Several studies have shown that NAbs decline rapidly and even disappear, which is associated with a decrease in systemic anti-RBD IgA antibody levels.[19,20] A study of infected healthcare workers demonstrated that NAbs substantially decrease at 3 months after disease onset.[19] Given the short duration of NAbs and the scarcity of reported cases of re-infection, it is supposed that, in addition to neutralization, other non-neutralizing antibody-dependent effectors may contribute to the long-term protection against SARS-CoV-2 infection, such as antibody-dependent phagocytosis (ADCP), antibody-dependent cytotoxicity (ADCC), and complement-dependent cytotoxicity. ADCC is mediated by NK cells that directly bind to the antibodies through Fc gamma receptors (FcγR) on the infected cell surface, leading to signaling cascades with the release of perforin/granzymes as well as the expression of antiviral mediators, such as IFN-γ and TNF-α. ADCC response has been reported to significantly inhibit the replication of human immunodeficiency virus, and a higher ADCC response is associated with slower disease progression.[21,22] The same antiviral effect of ADCC was found with influenza, Ebola, herpesvirus, and coronavirus 229E.[23–26] For SARS-CoV-2, RBD-specific antibodies from convalescent serum and nasal wash were found to mediate ADCP by crosslinking with the Fc receptor (FcR).[20] However, the link between immunopathology and ADCC during acute SARS-CoV-2 infection has not been reported. Thus, a general understanding of whether ADCC responses are evoked by SARS-CoV-2 infection and how the ADCC response balances protective and potential pathogenic roles against SARS-CoV-2 is critically needed. Therefore, in this study, we compared the NK cell-mediated ADCC response of acute SARS-CoV-2 infected patients and recovery patients and determined the timing of initiation and duration of ADCC response. In addition, the correlation between ADCC responses and disease progression was analyzed to identify the protective function of the ADCC response against SARS-CoV-2 infection.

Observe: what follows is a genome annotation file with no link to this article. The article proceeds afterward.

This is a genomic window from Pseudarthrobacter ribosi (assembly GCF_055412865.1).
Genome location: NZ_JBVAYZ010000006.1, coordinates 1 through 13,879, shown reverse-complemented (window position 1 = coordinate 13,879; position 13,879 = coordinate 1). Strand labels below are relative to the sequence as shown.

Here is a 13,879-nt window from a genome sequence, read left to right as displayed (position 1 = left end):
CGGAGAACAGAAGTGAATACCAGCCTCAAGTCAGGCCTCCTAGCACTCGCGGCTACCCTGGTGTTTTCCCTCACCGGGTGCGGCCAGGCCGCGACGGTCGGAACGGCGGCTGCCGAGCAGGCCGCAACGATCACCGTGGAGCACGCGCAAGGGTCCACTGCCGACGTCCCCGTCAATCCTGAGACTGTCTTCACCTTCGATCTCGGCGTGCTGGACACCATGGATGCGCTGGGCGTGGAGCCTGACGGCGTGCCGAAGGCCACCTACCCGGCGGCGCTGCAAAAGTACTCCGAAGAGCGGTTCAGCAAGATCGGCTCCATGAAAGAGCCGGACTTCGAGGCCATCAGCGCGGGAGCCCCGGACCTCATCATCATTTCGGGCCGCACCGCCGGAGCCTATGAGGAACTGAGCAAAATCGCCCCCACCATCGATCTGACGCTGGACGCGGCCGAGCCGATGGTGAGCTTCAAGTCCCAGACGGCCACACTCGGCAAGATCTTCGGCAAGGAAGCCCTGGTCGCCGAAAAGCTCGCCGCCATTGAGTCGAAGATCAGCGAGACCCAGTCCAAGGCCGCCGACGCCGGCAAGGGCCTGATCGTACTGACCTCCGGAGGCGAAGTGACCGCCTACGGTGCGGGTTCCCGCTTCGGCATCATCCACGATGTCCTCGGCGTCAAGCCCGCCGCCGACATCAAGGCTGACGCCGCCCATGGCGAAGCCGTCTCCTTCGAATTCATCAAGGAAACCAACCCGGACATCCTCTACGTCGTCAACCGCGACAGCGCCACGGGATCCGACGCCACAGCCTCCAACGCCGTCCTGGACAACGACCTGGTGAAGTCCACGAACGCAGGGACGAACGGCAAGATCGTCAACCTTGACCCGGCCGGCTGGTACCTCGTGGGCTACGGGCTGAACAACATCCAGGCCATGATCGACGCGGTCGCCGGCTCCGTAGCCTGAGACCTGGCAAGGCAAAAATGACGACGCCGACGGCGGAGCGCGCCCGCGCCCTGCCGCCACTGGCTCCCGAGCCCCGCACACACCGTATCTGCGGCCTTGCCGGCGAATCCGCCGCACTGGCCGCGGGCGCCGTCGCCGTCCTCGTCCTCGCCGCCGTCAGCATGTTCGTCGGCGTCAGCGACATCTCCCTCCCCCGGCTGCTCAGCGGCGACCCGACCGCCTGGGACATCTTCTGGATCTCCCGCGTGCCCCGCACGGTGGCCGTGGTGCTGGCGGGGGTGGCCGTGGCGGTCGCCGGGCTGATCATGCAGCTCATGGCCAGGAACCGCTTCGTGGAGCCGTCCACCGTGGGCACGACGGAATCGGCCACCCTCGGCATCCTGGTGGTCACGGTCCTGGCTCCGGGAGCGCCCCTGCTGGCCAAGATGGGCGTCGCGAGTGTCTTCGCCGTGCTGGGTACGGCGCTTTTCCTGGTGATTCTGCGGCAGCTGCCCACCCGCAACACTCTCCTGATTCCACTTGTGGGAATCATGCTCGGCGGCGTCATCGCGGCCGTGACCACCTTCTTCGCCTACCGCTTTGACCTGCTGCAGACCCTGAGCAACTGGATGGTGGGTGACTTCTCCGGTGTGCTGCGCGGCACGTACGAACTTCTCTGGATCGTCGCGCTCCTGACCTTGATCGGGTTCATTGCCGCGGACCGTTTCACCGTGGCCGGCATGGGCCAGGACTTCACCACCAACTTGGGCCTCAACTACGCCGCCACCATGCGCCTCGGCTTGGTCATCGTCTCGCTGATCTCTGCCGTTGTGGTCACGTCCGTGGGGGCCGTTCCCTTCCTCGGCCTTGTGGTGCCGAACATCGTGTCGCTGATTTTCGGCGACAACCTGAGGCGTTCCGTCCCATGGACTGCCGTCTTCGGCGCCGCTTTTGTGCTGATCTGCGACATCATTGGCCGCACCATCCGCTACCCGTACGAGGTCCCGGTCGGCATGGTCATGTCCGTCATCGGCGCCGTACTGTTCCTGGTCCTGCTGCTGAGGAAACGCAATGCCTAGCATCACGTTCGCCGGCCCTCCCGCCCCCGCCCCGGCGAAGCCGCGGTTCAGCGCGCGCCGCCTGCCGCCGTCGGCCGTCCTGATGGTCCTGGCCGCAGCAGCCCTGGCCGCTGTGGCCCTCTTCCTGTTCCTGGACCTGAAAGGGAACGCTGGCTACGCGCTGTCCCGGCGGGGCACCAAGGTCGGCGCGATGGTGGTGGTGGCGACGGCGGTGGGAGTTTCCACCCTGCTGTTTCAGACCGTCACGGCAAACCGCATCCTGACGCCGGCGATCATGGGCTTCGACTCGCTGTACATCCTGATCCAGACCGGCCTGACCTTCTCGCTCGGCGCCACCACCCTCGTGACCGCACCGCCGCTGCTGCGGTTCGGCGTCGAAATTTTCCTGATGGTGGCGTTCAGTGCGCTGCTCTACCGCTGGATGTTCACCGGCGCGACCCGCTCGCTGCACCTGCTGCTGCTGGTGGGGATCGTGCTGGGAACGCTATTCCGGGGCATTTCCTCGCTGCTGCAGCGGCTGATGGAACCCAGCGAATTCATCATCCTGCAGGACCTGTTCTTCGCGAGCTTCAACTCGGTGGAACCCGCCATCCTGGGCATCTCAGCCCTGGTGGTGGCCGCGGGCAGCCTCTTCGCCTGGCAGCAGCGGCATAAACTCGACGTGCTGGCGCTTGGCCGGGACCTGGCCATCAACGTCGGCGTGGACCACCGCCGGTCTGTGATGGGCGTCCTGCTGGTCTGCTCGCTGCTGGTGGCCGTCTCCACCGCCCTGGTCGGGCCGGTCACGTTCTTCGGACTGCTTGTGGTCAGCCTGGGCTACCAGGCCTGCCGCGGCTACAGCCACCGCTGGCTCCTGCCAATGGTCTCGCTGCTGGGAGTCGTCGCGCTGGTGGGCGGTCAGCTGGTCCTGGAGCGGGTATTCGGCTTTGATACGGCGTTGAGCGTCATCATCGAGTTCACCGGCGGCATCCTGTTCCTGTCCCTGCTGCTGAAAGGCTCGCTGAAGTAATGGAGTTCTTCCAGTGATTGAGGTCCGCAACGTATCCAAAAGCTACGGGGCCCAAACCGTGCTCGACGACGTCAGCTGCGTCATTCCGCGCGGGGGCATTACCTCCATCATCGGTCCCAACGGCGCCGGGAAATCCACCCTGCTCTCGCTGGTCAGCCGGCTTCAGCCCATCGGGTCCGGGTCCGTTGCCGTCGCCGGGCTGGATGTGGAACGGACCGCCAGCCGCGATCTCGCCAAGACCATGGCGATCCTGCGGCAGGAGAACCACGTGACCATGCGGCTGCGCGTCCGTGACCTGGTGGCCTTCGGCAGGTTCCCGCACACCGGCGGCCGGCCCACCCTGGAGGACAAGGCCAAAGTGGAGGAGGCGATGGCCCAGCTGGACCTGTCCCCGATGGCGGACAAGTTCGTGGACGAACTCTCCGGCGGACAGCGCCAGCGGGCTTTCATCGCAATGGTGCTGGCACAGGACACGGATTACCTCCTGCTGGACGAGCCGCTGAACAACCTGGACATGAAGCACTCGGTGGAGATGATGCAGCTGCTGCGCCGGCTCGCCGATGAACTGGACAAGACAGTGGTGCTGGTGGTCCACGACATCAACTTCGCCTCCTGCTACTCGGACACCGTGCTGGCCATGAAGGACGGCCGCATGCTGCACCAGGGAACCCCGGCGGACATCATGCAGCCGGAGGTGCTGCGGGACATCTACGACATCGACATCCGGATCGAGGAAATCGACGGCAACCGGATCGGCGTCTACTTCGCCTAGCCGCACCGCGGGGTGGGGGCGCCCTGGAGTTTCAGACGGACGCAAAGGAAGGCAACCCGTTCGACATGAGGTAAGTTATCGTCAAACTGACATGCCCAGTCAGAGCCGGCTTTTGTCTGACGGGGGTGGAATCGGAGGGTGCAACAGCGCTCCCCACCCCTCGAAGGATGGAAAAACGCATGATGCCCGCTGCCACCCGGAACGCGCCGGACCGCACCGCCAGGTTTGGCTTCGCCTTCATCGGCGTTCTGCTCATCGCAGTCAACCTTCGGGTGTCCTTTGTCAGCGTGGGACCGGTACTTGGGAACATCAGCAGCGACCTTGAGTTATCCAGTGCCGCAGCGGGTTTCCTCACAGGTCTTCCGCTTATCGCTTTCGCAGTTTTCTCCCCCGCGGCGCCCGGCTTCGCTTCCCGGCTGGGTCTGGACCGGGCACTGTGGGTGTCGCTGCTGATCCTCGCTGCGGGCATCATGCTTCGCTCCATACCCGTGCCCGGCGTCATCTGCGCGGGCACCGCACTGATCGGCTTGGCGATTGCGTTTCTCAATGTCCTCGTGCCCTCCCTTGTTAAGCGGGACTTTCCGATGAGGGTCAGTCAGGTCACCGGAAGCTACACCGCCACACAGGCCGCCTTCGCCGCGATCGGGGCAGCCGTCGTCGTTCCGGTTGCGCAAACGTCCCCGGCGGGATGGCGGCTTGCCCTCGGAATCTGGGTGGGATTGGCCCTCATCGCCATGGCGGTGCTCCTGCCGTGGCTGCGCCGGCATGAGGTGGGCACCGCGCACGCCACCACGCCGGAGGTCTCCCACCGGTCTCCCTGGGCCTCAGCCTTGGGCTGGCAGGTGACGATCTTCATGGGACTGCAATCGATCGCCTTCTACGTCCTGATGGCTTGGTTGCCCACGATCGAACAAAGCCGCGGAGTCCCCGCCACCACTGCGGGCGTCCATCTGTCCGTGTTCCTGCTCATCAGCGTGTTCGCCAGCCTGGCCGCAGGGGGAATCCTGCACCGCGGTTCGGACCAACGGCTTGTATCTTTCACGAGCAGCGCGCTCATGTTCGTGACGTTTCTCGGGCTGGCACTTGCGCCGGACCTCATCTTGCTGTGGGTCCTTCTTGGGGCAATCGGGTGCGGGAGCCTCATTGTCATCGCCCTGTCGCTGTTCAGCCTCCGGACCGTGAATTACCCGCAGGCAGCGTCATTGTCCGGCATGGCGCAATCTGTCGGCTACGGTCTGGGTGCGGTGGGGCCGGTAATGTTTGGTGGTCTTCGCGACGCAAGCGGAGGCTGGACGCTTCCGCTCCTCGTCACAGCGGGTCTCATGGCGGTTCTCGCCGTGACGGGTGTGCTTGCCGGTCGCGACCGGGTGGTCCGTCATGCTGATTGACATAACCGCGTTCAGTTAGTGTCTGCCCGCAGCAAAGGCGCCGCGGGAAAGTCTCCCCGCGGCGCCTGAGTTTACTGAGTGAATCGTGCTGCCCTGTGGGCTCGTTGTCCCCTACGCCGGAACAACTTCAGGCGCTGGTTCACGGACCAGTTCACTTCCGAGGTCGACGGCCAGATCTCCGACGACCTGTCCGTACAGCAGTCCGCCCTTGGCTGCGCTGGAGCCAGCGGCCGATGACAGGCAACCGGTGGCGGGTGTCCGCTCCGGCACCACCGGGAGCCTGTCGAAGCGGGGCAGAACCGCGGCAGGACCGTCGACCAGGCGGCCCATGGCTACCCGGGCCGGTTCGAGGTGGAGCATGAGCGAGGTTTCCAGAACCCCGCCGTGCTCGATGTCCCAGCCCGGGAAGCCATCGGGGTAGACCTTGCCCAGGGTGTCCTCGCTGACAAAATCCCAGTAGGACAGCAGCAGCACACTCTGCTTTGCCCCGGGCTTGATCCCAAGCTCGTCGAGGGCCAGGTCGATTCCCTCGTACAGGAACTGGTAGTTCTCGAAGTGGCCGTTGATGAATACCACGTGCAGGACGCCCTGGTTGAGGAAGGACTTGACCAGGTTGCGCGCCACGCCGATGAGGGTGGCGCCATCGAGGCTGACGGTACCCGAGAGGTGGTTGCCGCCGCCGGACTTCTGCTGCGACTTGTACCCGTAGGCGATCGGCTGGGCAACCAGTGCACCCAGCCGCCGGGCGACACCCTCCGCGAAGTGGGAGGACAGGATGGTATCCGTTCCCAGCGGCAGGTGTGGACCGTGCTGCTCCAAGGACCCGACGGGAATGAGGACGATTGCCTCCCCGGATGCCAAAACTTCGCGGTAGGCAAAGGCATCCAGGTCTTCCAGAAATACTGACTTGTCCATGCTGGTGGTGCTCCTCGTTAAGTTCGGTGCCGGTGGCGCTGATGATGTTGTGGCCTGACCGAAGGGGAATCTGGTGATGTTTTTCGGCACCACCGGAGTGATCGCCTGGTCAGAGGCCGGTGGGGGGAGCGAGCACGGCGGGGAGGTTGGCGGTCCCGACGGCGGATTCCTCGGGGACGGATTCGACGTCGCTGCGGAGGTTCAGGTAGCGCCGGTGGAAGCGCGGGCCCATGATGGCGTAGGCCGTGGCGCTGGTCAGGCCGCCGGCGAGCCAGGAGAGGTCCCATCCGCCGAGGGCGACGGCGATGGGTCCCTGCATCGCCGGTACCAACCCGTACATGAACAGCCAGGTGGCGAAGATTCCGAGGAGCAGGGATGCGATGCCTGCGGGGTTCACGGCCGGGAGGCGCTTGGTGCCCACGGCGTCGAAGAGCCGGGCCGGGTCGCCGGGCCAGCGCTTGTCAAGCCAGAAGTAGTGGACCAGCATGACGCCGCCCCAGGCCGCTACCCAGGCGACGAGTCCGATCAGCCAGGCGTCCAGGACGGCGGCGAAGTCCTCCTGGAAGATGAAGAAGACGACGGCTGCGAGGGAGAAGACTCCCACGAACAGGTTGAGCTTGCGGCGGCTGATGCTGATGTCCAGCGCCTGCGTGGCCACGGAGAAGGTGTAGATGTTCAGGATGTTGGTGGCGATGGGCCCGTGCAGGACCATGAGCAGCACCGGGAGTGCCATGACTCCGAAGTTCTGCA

Material and methods

Ethical approval

The study was approved and supervised by the First Affiliated Hospital of Guangzhou Medical University (GMUH) Ethics Committee (No. 2020-51).

Patient cohorts

Nineteen acute COVID-19 patients at the First Affiliated Hospital of Guangzhou Medical University from January to February, 2020 and 55 recovery COVID-19 patients at the Second Peoples Hospital of Changde City from February, 2020 to February, 2021 were recruited in this study. Among 19 acute patients, longitudinal plasma samples from 12 acute COVID-19 patients were analyzed; six patients with regressing radiological scores and six with no improvements in imaging scores were further divided into recovery (AR) and severe (AS) groups, respectively. Among 55 recovery COVID-19 patients, the plasma of 44 COVID-19 patients was collected at approximately 2 and 12 months after disease onset. The severe cases were transferred from other hospitals to the intensive care unit (ICU) of GMUH when symptoms became severe or critical; on admission, most of these patients were at ∼d10 of disease onset. Viral RNA levels were measured daily from throat swabs, sputum, urine, and serum using real-time RT-PCR. Blood was drawn for one or more tests at 3 to 4 days intervals, and symptoms were closely monitored.